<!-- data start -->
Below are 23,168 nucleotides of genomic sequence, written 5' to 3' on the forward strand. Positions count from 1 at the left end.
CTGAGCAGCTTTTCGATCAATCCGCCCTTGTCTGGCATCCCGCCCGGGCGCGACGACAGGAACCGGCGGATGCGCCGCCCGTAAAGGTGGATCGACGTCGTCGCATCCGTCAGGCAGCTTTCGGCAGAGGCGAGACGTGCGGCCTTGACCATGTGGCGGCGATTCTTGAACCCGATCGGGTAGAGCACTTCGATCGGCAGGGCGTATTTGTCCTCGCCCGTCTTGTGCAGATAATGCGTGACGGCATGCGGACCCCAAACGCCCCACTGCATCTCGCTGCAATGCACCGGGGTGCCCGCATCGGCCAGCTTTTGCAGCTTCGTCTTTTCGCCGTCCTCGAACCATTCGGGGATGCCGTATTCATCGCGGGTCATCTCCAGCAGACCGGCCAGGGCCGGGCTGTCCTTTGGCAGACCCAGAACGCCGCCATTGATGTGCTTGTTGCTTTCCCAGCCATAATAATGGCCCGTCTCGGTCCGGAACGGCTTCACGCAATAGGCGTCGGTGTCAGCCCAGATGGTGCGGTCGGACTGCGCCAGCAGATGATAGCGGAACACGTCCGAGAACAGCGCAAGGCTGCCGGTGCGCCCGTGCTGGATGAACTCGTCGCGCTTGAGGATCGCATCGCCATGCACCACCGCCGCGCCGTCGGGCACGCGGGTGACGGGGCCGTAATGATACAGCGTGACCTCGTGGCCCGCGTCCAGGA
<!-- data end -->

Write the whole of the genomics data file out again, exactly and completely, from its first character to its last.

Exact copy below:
Below are 23,168 nucleotides of genomic sequence, written 5' to 3' on the forward strand. Positions count from 1 at the left end.
CTGAGCAGCTTTTCGATCAATCCGCCCTTGTCTGGCATCCCGCCCGGGCGCGACGACAGGAACCGGCGGATGCGCCGCCCGTAAAGGTGGATCGACGTCGTCGCATCCGTCAGGCAGCTTTCGGCAGAGGCGAGACGTGCGGCCTTGACCATGTGGCGGCGATTCTTGAACCCGATCGGGTAGAGCACTTCGATCGGCAGGGCGTATTTGTCCTCGCCCGTCTTGTGCAGATAATGCGTGACGGCATGCGGACCCCAAACGCCCCACTGCATCTCGCTGCAATGCACCGGGGTGCCCGCATCGGCCAGCTTTTGCAGCTTCGTCTTTTCGCCGTCCTCGAACCATTCGGGGATGCCGTATTCATCGCGGGTCATCTCCAGCAGACCGGCCAGGGCCGGGCTGTCCTTTGGCAGACCCAGAACGCCGCCATTGATGTGCTTGTTGCTTTCCCAGCCATAATAATGGCCCGTCTCGGTCCGGAACGGCTTCACGCAATAGGCGTCGGTGTCAGCCCAGATGGTGCGGTCGGACTGCGCCAGCAGATGATAGCGGAACACGTCCGAGAACAGCGCAAGGCTGCCGGTGCGCCCGTGCTGGATGAACTCGTCGCGCTTGAGGATCGCATCGCCATGCACCACCGCCGCGCCGTCGGGCACGCGGGTGACGGGGCCGTAATGATACAGCGTGACCTCGTGGCCCGCGTCCAGGA